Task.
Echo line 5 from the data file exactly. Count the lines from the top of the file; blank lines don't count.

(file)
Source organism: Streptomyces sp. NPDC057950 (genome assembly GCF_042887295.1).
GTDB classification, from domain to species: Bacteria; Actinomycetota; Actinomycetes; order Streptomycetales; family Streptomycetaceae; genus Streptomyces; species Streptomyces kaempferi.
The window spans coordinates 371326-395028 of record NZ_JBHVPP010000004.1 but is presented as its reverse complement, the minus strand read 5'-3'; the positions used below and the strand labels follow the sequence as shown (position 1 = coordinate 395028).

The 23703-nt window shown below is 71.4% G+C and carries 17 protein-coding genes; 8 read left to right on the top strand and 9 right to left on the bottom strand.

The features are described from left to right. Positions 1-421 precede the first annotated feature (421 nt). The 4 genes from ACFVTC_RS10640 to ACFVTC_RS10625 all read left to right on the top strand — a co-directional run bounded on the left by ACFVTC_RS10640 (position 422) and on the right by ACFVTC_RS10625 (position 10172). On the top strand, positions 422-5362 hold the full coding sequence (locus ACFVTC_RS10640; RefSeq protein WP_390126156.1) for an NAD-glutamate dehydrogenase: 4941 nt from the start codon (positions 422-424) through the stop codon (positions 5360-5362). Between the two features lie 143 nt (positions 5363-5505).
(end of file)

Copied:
The features are described from left to right. Positions 1-421 precede the first annotated feature (421 nt). The 4 genes from ACFVTC_RS10640 to ACFVTC_RS10625 all read left to right on the top strand — a co-directional run bounded on the left by ACFVTC_RS10640 (position 422) and on the right by ACFVTC_RS10625 (position 10172). On the top strand, positions 422-5362 hold the full coding sequence (locus ACFVTC_RS10640; RefSeq protein WP_390126156.1) for an NAD-glutamate dehydrogenase: 4941 nt from the start codon (positions 422-424) through the stop codon (positions 5360-5362). Between the two features lie 143 nt (positions 5363-5505).